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University of Michigan introduces the world’s smallest pacemaker

Leadless pacemaker gives new option to treat bradycardia, a too slow heart rate

ANN ARBOR, Mich. -- A patient at the University of Michigan Frankel Cardiovascular Center has received the world’s smallest pacemaker that works without the use of the connecting leads or wires of a conventional pacemaker.

Electrophysiologist Ryan Cunnane, M.D., recently implanted the new leadless Micra® Transcatheter Pacing System, which stimulates a normal heart rhythm.

Micra is revolutionary not only for its size, which is about the same as a large vitamin, but also because it’s placed inside the heart. Micra inserts through a vein in the patient’s groin and is guided to the heart, leaving no chest scar or visible bump as from conventional pacemakers.

The leadless device eliminates potential medical complications arising from a chest incision and from wires running from a conventional pacemaker into the heart.

Dr. Ryan Cunnane
Dr. Ryan Cunnane

Traditional pacemakers sit just under the skin below the collarbone with one or more electrodes, running directly into the heart. Though complications of this implantation are uncommon, the electrodes can break, become dislodged or infected, requiring subsequent procedures such as lead extractions.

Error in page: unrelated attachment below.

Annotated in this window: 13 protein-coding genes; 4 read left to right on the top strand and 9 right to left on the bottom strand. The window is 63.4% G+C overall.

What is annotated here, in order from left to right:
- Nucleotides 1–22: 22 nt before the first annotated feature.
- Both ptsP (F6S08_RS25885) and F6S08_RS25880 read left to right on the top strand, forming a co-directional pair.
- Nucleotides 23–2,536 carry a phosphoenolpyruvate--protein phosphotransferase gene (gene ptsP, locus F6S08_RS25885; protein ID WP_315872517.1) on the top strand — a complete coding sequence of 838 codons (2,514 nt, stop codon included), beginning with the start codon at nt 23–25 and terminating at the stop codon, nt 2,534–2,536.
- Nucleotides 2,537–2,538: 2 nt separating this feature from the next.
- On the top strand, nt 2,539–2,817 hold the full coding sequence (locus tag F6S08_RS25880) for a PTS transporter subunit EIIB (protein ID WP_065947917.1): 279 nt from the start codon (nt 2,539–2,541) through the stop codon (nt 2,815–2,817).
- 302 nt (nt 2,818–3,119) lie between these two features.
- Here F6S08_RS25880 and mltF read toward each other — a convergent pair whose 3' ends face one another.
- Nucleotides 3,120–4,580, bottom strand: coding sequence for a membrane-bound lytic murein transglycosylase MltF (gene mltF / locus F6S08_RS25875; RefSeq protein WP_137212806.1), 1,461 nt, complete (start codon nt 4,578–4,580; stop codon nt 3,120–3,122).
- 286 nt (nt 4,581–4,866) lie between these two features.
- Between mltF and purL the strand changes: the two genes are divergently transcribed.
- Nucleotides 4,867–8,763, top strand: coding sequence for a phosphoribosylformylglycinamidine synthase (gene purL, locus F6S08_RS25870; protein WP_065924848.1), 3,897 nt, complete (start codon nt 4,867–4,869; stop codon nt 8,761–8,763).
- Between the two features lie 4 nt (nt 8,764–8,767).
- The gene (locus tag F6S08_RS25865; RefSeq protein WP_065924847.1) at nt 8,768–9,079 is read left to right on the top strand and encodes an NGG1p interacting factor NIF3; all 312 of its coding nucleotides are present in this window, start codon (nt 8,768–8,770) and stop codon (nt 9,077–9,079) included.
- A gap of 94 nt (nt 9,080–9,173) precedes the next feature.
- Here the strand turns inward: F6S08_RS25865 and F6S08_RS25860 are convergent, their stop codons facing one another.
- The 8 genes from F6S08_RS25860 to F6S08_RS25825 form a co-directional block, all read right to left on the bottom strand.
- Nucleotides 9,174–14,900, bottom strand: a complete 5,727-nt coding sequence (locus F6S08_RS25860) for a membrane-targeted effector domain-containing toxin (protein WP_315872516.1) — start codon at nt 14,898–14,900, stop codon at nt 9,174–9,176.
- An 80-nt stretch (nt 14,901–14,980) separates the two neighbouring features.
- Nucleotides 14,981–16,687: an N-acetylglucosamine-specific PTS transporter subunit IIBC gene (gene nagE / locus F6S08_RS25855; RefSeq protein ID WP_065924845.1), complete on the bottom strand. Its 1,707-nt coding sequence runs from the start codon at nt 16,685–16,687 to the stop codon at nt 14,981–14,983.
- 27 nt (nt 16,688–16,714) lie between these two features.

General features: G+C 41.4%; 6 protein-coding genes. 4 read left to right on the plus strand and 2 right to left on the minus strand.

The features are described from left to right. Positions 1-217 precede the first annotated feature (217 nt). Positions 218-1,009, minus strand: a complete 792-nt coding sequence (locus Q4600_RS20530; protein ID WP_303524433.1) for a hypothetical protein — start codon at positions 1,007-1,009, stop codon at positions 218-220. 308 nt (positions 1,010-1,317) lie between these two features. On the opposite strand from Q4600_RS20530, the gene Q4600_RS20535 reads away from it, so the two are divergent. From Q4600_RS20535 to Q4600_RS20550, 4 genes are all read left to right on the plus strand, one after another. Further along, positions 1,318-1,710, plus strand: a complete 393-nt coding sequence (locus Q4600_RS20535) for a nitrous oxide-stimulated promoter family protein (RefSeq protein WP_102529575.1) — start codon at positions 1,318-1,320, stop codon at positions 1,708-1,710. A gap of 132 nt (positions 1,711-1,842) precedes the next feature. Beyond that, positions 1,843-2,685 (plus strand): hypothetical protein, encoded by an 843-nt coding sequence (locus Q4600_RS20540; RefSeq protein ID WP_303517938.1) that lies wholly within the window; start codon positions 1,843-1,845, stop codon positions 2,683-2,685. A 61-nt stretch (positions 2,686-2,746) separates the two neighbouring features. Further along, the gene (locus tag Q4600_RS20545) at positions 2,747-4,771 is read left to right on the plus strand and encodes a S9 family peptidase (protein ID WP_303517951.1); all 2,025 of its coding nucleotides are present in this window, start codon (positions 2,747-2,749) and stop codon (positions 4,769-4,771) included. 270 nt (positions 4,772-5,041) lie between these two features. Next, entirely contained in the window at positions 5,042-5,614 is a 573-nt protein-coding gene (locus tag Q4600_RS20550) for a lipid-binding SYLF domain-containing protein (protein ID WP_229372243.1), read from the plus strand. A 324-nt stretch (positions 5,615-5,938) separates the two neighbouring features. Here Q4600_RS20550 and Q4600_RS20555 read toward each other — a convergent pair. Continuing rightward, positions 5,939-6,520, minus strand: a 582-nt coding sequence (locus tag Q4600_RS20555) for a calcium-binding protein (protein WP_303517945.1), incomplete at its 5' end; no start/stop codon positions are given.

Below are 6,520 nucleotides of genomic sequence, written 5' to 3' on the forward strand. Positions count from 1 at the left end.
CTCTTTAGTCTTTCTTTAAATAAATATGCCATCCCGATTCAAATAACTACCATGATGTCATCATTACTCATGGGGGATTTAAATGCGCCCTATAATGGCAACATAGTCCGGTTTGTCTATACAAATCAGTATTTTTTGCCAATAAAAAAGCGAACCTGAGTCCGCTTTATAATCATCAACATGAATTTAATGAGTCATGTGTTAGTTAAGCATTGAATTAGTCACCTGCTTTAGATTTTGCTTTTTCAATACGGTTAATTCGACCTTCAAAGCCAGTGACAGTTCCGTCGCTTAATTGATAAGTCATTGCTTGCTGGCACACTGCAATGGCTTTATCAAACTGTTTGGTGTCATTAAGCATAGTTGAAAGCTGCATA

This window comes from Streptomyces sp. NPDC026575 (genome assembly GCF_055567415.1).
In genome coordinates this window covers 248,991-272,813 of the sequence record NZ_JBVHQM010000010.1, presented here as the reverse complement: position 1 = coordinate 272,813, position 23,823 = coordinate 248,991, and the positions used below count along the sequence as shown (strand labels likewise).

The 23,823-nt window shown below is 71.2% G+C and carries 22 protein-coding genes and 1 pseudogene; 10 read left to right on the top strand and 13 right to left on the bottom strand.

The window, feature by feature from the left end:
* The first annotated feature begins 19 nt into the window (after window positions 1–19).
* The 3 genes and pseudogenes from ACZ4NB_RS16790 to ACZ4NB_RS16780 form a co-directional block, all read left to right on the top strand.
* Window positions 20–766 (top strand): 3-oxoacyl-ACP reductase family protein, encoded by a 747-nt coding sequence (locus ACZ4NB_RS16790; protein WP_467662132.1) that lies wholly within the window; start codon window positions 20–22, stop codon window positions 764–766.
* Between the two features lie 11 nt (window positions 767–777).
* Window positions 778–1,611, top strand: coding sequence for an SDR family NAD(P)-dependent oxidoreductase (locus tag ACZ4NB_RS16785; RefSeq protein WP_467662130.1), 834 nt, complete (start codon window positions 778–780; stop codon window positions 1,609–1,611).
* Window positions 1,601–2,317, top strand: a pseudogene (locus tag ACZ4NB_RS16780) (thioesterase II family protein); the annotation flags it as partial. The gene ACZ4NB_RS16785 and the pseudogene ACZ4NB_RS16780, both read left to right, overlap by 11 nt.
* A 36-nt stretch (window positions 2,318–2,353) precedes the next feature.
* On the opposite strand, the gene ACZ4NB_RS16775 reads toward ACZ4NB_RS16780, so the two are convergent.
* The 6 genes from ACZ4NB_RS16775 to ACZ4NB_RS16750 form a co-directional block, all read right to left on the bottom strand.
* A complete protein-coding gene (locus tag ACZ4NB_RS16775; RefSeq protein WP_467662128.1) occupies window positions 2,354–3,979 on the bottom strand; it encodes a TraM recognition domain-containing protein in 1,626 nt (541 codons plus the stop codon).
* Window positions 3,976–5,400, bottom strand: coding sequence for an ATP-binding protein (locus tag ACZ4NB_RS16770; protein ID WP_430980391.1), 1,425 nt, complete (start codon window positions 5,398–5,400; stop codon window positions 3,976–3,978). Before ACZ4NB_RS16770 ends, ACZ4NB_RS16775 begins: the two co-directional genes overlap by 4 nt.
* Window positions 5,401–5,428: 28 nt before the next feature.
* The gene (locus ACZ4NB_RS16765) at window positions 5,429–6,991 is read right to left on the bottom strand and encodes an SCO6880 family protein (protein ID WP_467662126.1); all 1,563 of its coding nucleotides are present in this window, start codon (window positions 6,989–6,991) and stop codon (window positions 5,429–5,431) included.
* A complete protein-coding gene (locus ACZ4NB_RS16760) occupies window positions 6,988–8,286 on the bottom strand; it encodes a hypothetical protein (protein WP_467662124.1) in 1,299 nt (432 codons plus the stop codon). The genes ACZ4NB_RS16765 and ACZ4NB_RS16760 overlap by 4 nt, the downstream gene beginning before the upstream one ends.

Micra is implanted on to the inside heart wall and uses flexible prongs to hold it in place. Electrical impulses are then generated to regulate heart beats in the same fashion as traditional single chamber pacemakers.

A clinical trial involving 719 patients implanted with Micra found 98 percent had adequate heart pacing six months after implantation with complications occurring in less than 7 percent of trial participants, according to the Food and Drug Administration, which approved the device in April.

More Americans are getting pacemakers which are most often used to treat bradycardia, a too-slow heart rhythm.  If the heart beats too slowly, the brain and body do not get enough blood flow.

By normalizing the heartbeat, pacemakers can ease symptoms like fatigue and fainting and help people be more physically active.

Cardiac devices have improved millions of lives since their start as bulky boxes plugged into a wall. The University of Michigan Electrophysiology Program has been on the forefront of the most recent evolution, implanting an MRI-safe implantable cardiovertable defibrillator and today's tiny Micra pacemaker that's free of leads.

 

File photo of Dr. Ryan Cunnanne in the EP lab

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